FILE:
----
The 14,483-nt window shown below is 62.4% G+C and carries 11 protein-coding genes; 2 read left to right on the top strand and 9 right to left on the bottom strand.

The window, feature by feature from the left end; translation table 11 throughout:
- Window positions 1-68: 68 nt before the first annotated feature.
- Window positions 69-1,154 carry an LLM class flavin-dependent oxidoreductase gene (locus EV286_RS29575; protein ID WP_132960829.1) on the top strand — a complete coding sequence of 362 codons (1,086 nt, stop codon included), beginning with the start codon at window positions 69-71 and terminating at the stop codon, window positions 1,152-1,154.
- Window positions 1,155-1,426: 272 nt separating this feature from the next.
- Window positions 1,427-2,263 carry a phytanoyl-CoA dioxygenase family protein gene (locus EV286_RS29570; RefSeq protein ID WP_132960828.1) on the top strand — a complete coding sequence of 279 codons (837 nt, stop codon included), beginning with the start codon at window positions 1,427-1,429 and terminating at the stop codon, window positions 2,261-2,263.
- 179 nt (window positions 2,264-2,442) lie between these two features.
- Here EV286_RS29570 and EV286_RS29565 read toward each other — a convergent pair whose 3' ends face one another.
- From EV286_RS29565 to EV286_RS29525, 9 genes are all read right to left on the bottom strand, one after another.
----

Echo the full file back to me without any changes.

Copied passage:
The 14,483-nt window shown below is 62.4% G+C and carries 11 protein-coding genes; 2 read left to right on the top strand and 9 right to left on the bottom strand.

The window, feature by feature from the left end; translation table 11 throughout:
- Window positions 1-68: 68 nt before the first annotated feature.
- Window positions 69-1,154 carry an LLM class flavin-dependent oxidoreductase gene (locus EV286_RS29575; protein ID WP_132960829.1) on the top strand — a complete coding sequence of 362 codons (1,086 nt, stop codon included), beginning with the start codon at window positions 69-71 and terminating at the stop codon, window positions 1,152-1,154.
- Window positions 1,155-1,426: 272 nt separating this feature from the next.
- Window positions 1,427-2,263 carry a phytanoyl-CoA dioxygenase family protein gene (locus EV286_RS29570; RefSeq protein ID WP_132960828.1) on the top strand — a complete coding sequence of 279 codons (837 nt, stop codon included), beginning with the start codon at window positions 1,427-1,429 and terminating at the stop codon, window positions 2,261-2,263.
- 179 nt (window positions 2,264-2,442) lie between these two features.
- Here EV286_RS29570 and EV286_RS29565 read toward each other — a convergent pair whose 3' ends face one another.
- From EV286_RS29565 to EV286_RS29525, 9 genes are all read right to left on the bottom strand, one after another.